Dating violence will affect nearly one in every ten high school students, leaving them vulnerable to a myriad of short and long-term risks.
Teen dating violence is defined as the physical, sexual, psychological, or emotional violence within a dating relationship, including stalking. National studies have shown that approximately ten percent of high school students reported being purposefully hit, slapped, or physically injured by their partner. Additionally, with teens’ rising usage of technology, including social media, cyber dating abuse and cyber bullying are common experiences for youth.
Dating violence can have a negative effect on health throughout life. Youth victims are more likely to experience symptoms of depression and anxiety; engage in unhealthy behaviors, like using tobacco, drugs, and alcohol; or exhibit antisocial behaviors and think about suicide.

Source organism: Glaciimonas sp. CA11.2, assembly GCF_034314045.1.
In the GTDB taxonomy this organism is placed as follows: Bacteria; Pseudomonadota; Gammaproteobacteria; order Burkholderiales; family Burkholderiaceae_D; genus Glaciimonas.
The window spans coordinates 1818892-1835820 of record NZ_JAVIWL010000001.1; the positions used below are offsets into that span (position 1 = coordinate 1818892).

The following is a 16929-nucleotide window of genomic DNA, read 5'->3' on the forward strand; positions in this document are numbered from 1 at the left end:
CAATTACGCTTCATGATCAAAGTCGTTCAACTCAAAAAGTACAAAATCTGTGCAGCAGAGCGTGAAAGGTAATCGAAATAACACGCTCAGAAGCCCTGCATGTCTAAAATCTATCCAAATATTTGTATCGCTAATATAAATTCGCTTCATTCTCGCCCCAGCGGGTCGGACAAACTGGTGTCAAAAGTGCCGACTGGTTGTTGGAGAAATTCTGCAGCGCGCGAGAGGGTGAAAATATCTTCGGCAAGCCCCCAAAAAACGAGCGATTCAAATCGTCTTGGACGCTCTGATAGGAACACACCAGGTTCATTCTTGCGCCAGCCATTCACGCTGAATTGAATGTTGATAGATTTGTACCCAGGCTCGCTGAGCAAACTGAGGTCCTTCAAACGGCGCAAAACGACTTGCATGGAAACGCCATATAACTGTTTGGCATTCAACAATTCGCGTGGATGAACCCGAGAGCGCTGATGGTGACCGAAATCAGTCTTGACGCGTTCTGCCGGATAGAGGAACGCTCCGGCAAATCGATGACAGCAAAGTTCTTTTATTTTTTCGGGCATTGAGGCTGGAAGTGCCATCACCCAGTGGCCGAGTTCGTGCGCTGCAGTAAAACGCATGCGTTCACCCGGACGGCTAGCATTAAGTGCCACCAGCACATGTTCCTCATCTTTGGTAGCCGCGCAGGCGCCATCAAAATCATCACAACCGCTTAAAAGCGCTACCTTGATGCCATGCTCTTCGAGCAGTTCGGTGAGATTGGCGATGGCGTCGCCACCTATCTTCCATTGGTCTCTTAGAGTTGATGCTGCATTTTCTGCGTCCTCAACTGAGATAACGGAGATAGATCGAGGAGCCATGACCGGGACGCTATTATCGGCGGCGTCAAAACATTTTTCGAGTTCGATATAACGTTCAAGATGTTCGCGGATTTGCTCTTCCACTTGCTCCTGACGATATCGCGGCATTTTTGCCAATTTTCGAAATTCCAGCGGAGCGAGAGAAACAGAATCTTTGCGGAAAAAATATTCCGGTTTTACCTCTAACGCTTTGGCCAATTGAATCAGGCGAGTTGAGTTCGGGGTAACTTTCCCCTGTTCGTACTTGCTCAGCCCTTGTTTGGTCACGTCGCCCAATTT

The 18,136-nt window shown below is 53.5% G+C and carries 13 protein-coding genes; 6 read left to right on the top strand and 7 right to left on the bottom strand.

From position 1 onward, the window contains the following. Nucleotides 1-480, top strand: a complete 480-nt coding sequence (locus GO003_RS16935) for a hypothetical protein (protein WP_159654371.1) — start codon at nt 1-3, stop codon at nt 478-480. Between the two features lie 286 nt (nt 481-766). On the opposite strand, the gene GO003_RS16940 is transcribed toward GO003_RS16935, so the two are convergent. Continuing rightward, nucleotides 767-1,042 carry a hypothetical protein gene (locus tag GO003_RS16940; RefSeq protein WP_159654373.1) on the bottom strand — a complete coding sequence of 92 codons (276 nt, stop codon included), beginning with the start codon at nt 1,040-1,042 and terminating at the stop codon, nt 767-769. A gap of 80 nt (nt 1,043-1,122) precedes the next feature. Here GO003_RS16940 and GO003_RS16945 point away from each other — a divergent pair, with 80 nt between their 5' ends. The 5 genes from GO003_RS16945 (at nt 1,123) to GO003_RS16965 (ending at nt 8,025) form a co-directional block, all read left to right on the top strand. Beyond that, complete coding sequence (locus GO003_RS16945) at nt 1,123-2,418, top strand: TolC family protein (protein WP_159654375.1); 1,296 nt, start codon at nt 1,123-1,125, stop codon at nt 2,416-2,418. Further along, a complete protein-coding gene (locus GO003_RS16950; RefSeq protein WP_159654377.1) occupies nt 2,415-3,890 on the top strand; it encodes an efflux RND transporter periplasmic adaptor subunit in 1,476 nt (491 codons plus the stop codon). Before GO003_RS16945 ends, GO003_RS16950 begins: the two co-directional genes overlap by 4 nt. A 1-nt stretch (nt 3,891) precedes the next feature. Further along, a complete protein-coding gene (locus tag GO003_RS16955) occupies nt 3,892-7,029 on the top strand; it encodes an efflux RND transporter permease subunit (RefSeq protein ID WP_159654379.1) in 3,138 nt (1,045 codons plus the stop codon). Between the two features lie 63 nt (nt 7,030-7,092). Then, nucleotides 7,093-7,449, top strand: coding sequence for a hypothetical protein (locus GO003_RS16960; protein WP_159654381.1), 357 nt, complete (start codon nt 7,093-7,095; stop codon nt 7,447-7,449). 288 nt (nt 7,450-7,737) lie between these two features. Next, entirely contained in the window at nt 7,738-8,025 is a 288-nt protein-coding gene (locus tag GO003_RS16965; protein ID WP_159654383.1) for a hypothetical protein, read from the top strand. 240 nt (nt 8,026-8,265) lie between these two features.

Once teens experience violence in one relationship, they are at significant risk for experiencing violence in another relationship. It is important that teens who experience dating violence seek help soon after, so they can receive services to protect against the potential psychosocial impacts of violence and reduce the likelihood of future violence.
The ultimate goal of prevention and intervention is to stop dating violence before it begins. During the preteen and teen years, young people are learning the skills they need to form positive, healthy relationships with others. This is an ideal time to promote healthy relationships and prevent patterns of relationship violence that can last into adulthood.
To help bring greater awareness to teen dating violence, NCJRS presents this online compilation of topical resources. Select a page from the box at the right under the ‘Teen Dating Violence’ heading to learn more.